Understanding

Homocysteine

Homocysteine is a byproduct of a protein called methionine. In many people, homocysteine is transformed into a benign end-product that keeps levels maintained, but when homocysteine isn’t properly metabolized it builds up inside the body and acts like a toxin. This causes inflammation to rise and creates more byproducts that affect the cardiovascular, neurological and endocrine systems.

Elevated homocysteine is a common cause of inflammation of the arteries and therefore associated with heart disease. Some research suggests that about 15 percent of all heart attacks and strokes may be associated with high homocysteine levels.

Disorders that cause abnormal homocysteine levels can contribute to a wide range of other health problems, including:

Heart disease, Alzheimers, dementia, ADHD, autism and other cognitive problems. As well as migraines and headaches. Depression, anxiety, bipolar disorder are more common among people with high homocysteine

In children, skeletal and developmental abnormalities — including a curved spine or protruding chest and rib cage.  Birth defects are also more common.

 

Vitamin B12, B6 and folate the key ingredients involved in balancing this process. The absorption of B12 involves a number of steps, and any of the following can cause B12 malabsorption:

  • Low stomach acid

  • Leaky gut

  • IBS

  • Medications, especially proton pump inhibitors

  • Alcohol consumption

  • Vegan / vegetarian diet

 

B12 is the only vitamin that contains cobalamin, a crucial ingredient in the methylation cycle. Cobalamin is produced in the gut of animals and cannot be obtained from plants or sunlight. Plants in fact contain B12 analogs called cobamides that block the intake of cobalamin as plants do not need B12 and increases the need for actual B12 in humans. This is of particular concern for children on a vegetarian or vegan diet, as wide evidence shows that kids raised without animal protein are B12 deficient even years after they start eating animal products. 

Homocysteine levels are best maintained through nutritional modification. A whole food nutrition program is the most natural way to provide your body with the factors necessary moderate homocysteine. Food such as organ meats, seafood as well as lamb and eggs are the highest natural sources of these B vitamins.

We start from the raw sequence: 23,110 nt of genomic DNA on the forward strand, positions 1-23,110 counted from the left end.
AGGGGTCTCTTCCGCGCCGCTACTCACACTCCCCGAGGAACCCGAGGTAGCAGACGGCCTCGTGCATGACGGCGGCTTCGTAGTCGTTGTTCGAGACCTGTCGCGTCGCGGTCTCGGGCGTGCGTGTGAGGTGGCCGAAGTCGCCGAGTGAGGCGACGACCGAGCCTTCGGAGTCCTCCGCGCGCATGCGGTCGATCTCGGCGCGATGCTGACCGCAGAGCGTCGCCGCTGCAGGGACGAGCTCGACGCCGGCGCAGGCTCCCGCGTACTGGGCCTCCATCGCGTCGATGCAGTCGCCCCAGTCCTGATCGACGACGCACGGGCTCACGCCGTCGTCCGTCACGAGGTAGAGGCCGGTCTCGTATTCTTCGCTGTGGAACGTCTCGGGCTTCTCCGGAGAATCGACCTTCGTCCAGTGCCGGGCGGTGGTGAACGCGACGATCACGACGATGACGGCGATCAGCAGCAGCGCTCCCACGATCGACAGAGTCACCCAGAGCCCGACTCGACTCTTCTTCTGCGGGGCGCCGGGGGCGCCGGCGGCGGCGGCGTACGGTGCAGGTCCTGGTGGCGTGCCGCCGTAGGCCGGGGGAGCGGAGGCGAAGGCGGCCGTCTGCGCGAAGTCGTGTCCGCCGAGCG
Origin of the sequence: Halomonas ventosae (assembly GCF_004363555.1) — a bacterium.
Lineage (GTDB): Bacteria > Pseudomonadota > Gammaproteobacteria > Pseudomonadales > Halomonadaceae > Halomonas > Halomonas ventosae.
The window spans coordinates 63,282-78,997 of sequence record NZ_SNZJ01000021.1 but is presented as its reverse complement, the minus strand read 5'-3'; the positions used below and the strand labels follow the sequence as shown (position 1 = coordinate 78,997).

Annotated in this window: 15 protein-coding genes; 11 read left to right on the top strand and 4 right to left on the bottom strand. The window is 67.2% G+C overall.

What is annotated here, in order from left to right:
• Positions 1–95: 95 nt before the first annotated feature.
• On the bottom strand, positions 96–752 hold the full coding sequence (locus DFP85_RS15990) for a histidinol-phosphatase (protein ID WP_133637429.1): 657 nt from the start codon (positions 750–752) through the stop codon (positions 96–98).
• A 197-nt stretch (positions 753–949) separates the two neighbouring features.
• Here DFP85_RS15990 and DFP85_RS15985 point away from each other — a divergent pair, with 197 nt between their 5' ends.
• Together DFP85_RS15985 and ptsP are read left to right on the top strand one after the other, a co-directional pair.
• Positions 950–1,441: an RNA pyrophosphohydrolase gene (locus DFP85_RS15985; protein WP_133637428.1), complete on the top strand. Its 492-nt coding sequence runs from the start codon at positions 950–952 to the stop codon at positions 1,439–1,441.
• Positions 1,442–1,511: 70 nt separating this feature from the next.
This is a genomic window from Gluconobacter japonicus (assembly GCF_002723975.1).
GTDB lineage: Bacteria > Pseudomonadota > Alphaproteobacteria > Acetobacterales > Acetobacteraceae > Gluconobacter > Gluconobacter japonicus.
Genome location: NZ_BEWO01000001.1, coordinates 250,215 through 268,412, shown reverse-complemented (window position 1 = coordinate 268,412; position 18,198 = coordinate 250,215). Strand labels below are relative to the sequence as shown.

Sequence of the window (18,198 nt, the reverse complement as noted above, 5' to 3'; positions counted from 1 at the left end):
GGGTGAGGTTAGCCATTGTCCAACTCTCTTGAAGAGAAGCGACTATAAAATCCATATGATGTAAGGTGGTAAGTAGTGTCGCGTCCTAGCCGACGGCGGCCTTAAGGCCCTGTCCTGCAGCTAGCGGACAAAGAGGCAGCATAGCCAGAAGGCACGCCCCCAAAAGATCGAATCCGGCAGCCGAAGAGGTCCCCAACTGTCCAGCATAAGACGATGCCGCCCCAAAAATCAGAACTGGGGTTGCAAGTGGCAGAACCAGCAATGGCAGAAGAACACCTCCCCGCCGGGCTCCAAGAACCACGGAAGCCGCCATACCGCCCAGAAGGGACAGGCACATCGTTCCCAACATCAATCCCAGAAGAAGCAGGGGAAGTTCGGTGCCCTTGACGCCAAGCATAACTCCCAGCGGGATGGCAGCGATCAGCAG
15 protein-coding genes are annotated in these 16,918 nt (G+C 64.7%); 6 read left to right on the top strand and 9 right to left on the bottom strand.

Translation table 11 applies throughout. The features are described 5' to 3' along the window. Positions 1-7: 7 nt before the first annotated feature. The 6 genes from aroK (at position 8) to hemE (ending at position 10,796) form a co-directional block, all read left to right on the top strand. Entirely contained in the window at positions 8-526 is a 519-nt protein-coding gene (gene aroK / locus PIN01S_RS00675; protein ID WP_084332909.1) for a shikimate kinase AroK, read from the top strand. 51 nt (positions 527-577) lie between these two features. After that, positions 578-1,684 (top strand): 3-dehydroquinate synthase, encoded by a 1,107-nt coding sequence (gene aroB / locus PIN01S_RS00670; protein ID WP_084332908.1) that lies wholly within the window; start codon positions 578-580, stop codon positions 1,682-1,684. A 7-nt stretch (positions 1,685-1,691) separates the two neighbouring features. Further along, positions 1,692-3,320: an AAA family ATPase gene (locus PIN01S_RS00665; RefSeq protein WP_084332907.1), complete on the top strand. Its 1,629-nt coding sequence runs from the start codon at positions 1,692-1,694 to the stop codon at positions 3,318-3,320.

However, should you have a genetic mutation that prevents this conversion it is very important to supplement your diet with a methylated form of these B Vitamins. 

It’s believed that up to 40 percent of people carry a genetic MTHFR mutation and around 10 percent to 20 percent of the population might have more severe MTHFR mutations. Some people with these mutations produce fewer enzymes needed to break down homocysteine than those without MTHFR mutations. 

Methylated folate is available in multiple forms, is cost effective and available from most specialist health stores and practitioners. To find out if you have an MTHFR mutation you would need to undergo a genetic test. However the more cost effective route would be motor blood homocysteine levels. If the level is elevated there is a good chance your are one of millions with the genetic variant. 

Addressing gut health is another important factor in overcoming this health issue. As digestion and assimilation are often the reason for malabsorption in the first place. If you aren't breaking down nutrients in the gut there is a good chance that you will be deficient in other nutrients including iron.

Your diet can make a big impact on the severity and frequency of symptoms you experience as a side effect of having high homocysteine levels. If you consume a lot of processed foods, you’re more likely to have high homocysteine.

Regularly exercising helps mitigate problems caused by high homocysteine by improving immune function, hormonal balance, stress levels, sleep quality, body weight control and inflammation.

The same health conditions and lifestyle habits that raise homocysteine levels can also cause increased anxiety, insomnia, fatigue and depression. One of the reasons this is true is due to the effects that enzyme defects and nutrient deficiencies have on levels of neurotransmitters and hormones — like serotonin, testosterone and estrogen. These hormones govern things like sleep, sex drive, motivation and energy levels. All of these problems are also made worse by high amounts of day-to-day stress.

 

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